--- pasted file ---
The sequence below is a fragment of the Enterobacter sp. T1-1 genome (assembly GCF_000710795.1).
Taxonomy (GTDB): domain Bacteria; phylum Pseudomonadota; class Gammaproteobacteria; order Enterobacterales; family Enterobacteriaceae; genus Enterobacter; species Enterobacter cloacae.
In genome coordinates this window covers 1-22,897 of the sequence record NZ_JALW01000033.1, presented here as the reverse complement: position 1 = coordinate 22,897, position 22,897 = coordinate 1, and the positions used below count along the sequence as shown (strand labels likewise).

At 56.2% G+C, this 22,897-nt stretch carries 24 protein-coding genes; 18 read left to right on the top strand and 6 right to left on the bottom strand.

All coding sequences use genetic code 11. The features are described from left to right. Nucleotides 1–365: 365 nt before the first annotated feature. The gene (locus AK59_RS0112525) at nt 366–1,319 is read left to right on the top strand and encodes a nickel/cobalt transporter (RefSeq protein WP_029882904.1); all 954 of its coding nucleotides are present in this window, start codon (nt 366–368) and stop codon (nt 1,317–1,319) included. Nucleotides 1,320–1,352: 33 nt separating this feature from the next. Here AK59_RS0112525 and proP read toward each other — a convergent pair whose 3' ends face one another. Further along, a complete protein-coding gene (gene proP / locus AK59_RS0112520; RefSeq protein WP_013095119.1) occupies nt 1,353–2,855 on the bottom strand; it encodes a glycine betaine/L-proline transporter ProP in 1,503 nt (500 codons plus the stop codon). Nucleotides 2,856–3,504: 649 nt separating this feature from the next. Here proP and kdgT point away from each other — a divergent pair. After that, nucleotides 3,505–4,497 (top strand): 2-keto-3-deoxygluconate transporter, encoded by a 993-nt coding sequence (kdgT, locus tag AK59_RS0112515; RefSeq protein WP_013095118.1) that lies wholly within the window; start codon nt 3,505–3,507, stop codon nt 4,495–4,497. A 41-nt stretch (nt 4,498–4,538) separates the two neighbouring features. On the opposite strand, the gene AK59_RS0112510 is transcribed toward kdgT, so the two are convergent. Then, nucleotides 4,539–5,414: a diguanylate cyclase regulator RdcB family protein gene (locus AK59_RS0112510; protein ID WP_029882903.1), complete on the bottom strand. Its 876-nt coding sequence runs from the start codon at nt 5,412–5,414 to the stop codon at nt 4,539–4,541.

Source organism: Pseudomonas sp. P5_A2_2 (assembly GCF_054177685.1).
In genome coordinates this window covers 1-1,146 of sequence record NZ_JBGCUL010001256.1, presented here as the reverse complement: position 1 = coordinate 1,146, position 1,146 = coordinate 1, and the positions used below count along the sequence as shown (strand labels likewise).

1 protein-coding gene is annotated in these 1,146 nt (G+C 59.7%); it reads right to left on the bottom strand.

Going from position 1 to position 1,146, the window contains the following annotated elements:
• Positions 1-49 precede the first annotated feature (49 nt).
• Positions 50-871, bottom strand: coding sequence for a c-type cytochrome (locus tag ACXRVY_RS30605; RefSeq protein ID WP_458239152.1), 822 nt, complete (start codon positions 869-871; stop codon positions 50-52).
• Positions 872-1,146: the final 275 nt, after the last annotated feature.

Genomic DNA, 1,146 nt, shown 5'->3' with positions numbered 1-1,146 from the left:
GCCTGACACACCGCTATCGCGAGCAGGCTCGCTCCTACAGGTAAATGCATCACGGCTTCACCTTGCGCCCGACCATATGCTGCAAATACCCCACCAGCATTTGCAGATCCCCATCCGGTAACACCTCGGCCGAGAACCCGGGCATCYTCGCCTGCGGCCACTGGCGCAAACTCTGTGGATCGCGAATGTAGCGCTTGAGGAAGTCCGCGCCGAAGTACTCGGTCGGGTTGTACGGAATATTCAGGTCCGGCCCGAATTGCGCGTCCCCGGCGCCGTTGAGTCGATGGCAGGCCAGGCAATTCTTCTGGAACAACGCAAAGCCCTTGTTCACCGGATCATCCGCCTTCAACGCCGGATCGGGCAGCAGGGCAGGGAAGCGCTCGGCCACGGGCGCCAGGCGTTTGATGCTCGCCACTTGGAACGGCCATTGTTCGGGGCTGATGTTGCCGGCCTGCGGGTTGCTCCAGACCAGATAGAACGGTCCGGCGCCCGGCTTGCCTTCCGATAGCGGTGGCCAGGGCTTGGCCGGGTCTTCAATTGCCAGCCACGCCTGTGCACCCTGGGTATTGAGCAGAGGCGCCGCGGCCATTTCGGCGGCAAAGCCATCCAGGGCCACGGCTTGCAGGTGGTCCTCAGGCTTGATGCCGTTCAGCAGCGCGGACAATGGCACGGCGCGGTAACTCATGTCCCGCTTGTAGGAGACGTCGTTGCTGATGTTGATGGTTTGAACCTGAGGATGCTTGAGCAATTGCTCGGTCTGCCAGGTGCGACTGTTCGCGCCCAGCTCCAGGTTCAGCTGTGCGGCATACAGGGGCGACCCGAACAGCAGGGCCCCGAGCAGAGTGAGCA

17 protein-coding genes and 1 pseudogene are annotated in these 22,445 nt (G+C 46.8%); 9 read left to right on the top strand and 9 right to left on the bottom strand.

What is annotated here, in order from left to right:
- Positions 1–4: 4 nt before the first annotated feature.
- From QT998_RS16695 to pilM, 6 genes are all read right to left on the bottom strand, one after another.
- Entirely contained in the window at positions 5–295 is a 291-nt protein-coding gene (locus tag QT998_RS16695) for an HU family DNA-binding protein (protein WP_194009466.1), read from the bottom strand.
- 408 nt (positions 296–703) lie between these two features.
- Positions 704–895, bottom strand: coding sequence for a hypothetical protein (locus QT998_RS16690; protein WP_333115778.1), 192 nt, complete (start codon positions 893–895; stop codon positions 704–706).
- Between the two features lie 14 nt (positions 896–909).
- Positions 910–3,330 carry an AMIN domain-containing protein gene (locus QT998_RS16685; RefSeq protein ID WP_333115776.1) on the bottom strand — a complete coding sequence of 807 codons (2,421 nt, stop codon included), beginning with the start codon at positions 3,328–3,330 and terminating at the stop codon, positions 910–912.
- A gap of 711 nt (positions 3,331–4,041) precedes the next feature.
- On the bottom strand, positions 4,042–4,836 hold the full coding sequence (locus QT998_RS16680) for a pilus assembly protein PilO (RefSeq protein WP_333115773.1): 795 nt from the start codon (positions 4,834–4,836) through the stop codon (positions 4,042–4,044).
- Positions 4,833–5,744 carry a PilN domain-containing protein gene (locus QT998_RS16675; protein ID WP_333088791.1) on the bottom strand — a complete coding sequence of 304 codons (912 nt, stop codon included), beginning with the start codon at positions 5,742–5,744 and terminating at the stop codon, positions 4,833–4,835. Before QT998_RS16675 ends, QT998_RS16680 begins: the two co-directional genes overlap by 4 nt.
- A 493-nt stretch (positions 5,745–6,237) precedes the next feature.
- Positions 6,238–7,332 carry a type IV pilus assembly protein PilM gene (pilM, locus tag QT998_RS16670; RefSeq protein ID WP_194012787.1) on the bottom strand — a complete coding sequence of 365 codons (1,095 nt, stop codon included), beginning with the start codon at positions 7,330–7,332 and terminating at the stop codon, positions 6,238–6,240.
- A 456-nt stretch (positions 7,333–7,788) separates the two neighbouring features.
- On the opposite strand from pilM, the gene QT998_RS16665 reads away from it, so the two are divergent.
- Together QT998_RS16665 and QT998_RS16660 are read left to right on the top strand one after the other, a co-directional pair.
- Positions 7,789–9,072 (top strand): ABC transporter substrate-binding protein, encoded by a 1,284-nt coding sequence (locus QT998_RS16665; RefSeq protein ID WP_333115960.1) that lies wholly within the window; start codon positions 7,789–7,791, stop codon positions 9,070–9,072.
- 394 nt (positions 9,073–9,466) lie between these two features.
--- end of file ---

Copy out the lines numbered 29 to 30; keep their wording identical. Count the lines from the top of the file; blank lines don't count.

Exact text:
- A 456-nt stretch (positions 7,333–7,788) separates the two neighbouring features.
- On the opposite strand from pilM, the gene QT998_RS16665 reads away from it, so the two are divergent.